After two rounds of scientific peer reviews and public comment periods that generated over one million responses, the U.S. Environmental Protection Agency today released its final Bristol Bay Watershed Assessment (BBWA), which details the dangers of hardrock mining on the Bristol Bay Watershed and its commercial fishery. With its science now finalized and clearly demonstrating that the large-scale mining such as now proposed for the Pebble deposit will cause irreparable and adverse impacts to ecologically important salmon streams and wetlands, fishermen request EPA immediately begin the process of protecting Bristol Bay, Alaska from harmful mining development.
“The Bristol Bay fishermen are weary and exasperated by the economic cloud of uncertainty that Pebble brings to our world-class fishery,” said Bob Waldrop, executive director of the Bristol Bay Regional Seafood Development Association. “We implore the Obama Administration and EPA to invoke a swift 404(c) determination so we can continue to fish for generations and maintain Bristol Bay’s sustainability, as fishermen have for over 125 years.”
In 2012, an unprecedented coalition of over 16,000 fishermen – hailing from Massachusetts, California, Washington, Alaska and beyond – sent a letter to the Obama Administration stating that if science continues to demonstrate the harmful effects from large-scale mining in the Bristol Bay watershed, for EPA to use its authority under Section 404(c) Clean Water Act to protect this vital fishery.
Specifically, the EPA’s final Bristol Bay Watershed Assessment states Pebble Mine alone, even without accident, would:
- Cause the direct loss of up to 94 miles of salmon-supporting streams.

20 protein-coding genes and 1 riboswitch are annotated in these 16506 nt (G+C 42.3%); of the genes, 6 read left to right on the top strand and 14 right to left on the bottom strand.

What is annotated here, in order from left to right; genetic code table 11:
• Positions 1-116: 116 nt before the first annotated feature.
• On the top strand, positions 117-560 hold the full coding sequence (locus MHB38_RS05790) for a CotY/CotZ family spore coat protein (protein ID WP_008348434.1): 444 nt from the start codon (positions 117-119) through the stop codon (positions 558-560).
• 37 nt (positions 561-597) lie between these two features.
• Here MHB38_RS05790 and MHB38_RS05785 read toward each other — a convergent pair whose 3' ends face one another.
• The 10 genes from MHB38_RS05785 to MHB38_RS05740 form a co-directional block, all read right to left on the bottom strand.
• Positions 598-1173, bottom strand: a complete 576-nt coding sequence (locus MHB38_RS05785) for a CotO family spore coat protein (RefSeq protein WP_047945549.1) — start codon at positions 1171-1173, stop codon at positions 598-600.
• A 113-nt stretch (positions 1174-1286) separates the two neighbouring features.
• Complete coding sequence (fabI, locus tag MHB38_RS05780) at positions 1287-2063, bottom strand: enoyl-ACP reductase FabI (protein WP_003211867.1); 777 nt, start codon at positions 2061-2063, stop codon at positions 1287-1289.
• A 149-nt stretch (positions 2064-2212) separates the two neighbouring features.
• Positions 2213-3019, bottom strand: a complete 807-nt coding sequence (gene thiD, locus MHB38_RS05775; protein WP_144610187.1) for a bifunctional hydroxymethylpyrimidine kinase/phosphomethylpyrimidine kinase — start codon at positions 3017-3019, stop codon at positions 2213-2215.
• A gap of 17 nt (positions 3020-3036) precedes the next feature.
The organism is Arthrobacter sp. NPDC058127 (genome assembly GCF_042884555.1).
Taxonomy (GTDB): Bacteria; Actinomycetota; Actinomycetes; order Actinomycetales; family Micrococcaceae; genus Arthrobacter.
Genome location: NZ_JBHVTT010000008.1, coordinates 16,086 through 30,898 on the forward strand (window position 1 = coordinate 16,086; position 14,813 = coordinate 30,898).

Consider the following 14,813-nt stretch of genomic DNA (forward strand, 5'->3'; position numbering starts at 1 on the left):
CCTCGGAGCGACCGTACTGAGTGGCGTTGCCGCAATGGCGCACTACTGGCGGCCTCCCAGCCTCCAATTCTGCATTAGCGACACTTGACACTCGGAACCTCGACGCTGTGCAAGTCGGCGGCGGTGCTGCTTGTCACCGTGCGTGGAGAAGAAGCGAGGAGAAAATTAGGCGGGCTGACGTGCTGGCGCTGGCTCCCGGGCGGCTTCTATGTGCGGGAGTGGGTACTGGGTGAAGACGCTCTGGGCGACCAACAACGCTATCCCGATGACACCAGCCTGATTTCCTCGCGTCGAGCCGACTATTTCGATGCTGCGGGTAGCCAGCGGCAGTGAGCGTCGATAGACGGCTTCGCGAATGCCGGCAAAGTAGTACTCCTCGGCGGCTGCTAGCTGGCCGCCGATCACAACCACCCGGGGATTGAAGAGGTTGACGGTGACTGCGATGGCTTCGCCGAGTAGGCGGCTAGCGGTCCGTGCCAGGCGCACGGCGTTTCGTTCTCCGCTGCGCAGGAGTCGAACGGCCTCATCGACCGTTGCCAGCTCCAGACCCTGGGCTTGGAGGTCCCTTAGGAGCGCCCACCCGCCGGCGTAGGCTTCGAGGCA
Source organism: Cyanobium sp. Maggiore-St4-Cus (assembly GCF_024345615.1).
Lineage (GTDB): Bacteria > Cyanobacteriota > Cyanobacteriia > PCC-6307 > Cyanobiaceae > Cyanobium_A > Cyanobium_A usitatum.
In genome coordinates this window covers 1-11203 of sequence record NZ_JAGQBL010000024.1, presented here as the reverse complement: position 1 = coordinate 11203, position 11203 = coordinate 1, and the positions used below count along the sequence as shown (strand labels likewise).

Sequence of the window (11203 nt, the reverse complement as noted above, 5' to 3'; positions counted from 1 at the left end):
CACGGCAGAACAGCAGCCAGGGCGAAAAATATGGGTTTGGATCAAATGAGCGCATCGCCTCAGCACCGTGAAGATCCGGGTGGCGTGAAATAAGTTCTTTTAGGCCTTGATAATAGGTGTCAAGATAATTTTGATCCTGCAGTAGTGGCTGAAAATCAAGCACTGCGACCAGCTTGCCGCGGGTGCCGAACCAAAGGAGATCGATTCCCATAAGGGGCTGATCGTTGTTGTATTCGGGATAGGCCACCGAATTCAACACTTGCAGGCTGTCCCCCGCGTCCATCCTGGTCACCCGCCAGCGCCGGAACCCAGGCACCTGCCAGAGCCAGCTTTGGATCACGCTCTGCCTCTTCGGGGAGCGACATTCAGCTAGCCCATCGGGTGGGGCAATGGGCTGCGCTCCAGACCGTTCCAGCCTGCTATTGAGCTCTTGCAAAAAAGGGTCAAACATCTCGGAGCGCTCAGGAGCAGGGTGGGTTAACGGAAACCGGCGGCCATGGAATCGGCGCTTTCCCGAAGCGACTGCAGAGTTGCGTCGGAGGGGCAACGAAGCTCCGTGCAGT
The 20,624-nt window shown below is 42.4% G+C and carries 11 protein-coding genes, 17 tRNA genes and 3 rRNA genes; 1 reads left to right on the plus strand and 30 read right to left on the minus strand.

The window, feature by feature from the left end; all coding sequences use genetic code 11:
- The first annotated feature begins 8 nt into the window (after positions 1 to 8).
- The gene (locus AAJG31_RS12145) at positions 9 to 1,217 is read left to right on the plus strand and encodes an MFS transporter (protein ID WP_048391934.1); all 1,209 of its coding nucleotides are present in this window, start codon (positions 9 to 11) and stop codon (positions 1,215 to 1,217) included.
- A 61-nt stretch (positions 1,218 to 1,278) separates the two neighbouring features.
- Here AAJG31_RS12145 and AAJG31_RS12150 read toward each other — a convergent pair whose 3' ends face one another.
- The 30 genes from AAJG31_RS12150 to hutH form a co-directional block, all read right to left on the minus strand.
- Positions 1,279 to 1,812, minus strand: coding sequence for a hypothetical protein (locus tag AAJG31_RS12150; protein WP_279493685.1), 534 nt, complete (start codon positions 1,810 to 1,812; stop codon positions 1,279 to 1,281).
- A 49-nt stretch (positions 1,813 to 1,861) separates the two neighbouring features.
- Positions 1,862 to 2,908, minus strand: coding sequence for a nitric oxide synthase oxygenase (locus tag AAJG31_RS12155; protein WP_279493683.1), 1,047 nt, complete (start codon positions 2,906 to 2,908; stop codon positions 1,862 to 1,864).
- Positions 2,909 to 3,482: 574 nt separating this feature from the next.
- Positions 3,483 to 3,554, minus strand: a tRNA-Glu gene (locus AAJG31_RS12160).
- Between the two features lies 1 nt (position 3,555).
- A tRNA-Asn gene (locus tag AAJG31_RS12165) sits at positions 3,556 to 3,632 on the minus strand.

- Destroy up to 5,350 acres of wetlands, ponds, and lakes in the Bristol Bay region.
- Alter streamflows of up to 33 miles of salmon-supporting streams, likely affecting ecosystem structure and function.
- Create a transportation corridor to Cook Inlet crossing wetlands and approximately 64 streams and rivers in the Kvichak River watershed, 55 of which are known or likely to support salmon. Culvert failures, runoff, and spills of chemicals would put salmon spawning areas at risk.
- Require the collection, storage, treatment and management of extensive quantities of mine waste, leachates, and wastewater during mining and “long after mining concludes.”
The Bristol Bay commercial fishery provides over 14,000 full-time equivalent jobs nationwide and pumps $1.5 billion in economic impact annually to our nation’s economy. This vibrant fishery is responsible for almost 50% of all wild sockeye salmon harvested worldwide and an average of 32 million-sockeye return to Bristol Bay every year. Fishermen nationwide join their compatriots in Bristol Bay to “get it right the first time” and say no to mines like Pebble in Bristol Bay’s most sensitive salmon habitat
“Commercial Fishermen for Bristol Bay thank the EPA for conducting a thorough, three-year scientific analysis of the impacts large-scale mining will have on the Bristol Bay watershed,” Waldrop continued. “Fishermen from coast-to-coast understand how important Bristol Bay’s salmon are to our nation’s fisheries and economy. It is time to protect one of the last great salmon fisheries left on this planet and for the Obama Administration to the majority of Alaskans who oppose large-scale mining in Bristol Bay’s salmon stronghold.”
Logo courtesy Commercial Fishermen for Bristol Bay